It’s an ordinary day. The boiler didn’t work this morning – I forgot to have it serviced this fall, just like last fall – so I shivered at home while I waited for the plumber to come. Then the high school evacuated at 10 a.m. because of a bomb threat. Ian was happy to have a day off from school, but I had a good 30-minute panic attack. Colin had no such reprieve from school, and checked the porch every half hour after he got home to see if his new manga books had arrived. Later in the afternoon Ian’s basketball team won their game.
At 7 I went to a play, Nice Fish, at the ART, about two friends ice fishing in Minnesota in March. It was a good play, although I dozed off and missed one character entirely. I particularly liked the monologue about the bologna sandwich with the bite out of the middle.
Mat would have liked it too. Not just the bologna sandwich part, although he would have liked that, but also the ice fishing, because he liked to fish, and the two main characters, and the absurdist nature of the play, and especially the bit at the end (spoiler alert) where the two friends transform into an old married couple and are lifted off the stage in their underwear by giant fish.
When I ran out of ideas for what to buy Mat for Christmas, I would buy him theater subscriptions. We spent a season at the ART (our favorite by far), and one at the Huntington, and another one at the New Rep in Watertown. I bought Mat another subscription just as he was quitting chemo, in the fall of 2010. It was a vote of confidence, I suppose, that he would live through another theater season, although I’m quite certain I didn’t feel confident at the time.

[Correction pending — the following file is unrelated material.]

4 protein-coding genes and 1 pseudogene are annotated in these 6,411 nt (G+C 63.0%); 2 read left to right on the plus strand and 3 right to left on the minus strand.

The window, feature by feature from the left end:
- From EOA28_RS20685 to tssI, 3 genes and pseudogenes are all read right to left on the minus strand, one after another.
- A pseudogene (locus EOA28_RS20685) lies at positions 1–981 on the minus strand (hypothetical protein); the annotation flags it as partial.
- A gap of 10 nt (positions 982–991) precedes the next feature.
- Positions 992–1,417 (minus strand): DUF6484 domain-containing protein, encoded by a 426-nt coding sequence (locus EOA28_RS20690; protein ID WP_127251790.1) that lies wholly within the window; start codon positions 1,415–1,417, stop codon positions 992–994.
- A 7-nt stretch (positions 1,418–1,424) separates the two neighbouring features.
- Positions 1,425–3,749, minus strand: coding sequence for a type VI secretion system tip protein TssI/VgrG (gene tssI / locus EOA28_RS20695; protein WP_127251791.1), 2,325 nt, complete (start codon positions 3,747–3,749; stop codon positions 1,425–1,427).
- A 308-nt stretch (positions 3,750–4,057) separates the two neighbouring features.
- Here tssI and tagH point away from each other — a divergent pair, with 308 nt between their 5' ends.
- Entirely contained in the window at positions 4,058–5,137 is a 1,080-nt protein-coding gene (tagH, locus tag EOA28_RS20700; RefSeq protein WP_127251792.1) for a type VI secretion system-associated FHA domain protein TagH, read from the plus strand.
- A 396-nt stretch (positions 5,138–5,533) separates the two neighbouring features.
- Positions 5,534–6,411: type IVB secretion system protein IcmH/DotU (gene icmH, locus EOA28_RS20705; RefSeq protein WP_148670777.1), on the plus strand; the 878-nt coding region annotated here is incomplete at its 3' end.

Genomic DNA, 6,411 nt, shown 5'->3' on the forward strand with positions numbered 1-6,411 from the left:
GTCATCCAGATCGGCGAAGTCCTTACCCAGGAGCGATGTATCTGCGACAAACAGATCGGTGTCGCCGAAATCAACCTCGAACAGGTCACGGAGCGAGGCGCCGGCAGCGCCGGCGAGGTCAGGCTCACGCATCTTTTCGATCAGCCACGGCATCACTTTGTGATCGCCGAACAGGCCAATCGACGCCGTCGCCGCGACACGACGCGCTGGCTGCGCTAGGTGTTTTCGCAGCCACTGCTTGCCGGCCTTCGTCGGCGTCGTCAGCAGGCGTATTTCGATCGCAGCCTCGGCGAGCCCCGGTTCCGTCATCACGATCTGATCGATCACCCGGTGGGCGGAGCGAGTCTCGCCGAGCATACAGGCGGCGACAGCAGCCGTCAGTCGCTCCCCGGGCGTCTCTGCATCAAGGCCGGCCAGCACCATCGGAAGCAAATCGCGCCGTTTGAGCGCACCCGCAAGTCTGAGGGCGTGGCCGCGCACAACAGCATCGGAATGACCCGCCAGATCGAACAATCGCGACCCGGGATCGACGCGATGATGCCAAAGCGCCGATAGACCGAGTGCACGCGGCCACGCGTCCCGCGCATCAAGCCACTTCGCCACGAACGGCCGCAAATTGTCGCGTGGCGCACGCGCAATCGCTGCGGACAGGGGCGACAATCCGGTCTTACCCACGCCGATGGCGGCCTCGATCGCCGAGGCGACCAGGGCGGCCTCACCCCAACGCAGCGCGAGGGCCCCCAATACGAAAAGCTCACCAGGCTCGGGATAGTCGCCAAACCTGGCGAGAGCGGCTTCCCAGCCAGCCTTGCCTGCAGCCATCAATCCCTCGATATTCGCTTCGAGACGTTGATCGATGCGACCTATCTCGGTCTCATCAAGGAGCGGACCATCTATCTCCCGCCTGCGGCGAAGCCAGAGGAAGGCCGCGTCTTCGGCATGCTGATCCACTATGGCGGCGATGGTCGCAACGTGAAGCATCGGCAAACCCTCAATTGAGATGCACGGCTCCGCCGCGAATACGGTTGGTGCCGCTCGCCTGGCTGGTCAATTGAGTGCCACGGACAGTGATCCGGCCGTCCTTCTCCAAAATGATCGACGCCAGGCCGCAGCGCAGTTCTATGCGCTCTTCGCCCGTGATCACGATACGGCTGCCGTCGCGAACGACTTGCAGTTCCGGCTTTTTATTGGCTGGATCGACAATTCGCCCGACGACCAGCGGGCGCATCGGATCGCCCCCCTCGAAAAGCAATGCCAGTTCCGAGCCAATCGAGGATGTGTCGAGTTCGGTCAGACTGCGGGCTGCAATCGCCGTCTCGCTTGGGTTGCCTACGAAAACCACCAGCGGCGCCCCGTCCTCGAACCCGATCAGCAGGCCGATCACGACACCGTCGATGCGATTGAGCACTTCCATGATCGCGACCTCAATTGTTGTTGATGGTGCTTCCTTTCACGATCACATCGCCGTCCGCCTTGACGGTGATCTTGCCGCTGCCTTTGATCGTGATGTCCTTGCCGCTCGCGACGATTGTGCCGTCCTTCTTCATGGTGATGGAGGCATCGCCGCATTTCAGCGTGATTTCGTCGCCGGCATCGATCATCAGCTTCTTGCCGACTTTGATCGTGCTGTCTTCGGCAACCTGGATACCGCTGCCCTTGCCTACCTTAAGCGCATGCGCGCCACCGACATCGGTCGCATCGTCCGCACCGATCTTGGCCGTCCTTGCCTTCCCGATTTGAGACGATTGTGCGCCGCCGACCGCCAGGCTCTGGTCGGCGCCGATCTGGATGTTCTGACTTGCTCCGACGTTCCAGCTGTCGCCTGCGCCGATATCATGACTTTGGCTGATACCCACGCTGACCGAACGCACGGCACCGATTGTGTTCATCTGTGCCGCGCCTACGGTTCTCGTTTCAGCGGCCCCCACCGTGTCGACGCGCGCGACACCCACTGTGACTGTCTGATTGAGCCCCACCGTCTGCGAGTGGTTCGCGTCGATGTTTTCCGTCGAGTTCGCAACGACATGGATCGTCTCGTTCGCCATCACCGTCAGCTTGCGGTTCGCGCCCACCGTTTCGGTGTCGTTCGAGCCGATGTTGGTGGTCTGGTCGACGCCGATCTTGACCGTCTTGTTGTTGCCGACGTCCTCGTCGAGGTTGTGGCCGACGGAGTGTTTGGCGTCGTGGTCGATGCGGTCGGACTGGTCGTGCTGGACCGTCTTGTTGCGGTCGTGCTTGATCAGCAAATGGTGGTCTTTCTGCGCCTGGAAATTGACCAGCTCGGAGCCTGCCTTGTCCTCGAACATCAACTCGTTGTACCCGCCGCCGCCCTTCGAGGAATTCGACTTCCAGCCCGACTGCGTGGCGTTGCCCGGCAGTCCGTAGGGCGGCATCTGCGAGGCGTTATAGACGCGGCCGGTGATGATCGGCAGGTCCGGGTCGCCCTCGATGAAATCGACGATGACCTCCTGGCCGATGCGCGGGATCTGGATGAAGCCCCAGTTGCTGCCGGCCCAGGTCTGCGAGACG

Or maybe it was a command: “Mat, we have theater tickets in March. You have to live long enough to see Ma Rainey’s Black Bottom.”
He didn’t cooperate. Maybe I should have picked a more compelling spring play.
I wonder when I will stop seeing my life through the lens of Mat’s absence. As in, Mat would have really liked the BBC series I just finished binge-watching, Broadchurch. And, I would have called Mat about my morning bomb-threat panic attack and cried instead of holding it together. And also, Mat would have played basketball with Ian, and taught him how to dribble, and he would have liked Colin’s manga drawings even more than I do.
Now I’m home and it's almost time to get the kids to bed.
It’s cold out – well below freezing – so the cat thinks about going outside but changes his mind and stays in. Until I start practicing my flute. Then it doesn’t matter that it’s cold. By the time I get to my E flat major scale, about one minute into my practicing, he’s pawing at the door and yowling, anxious to get out. I stop practicing long enough to let him go.
Mat would have saved me from getting a cat.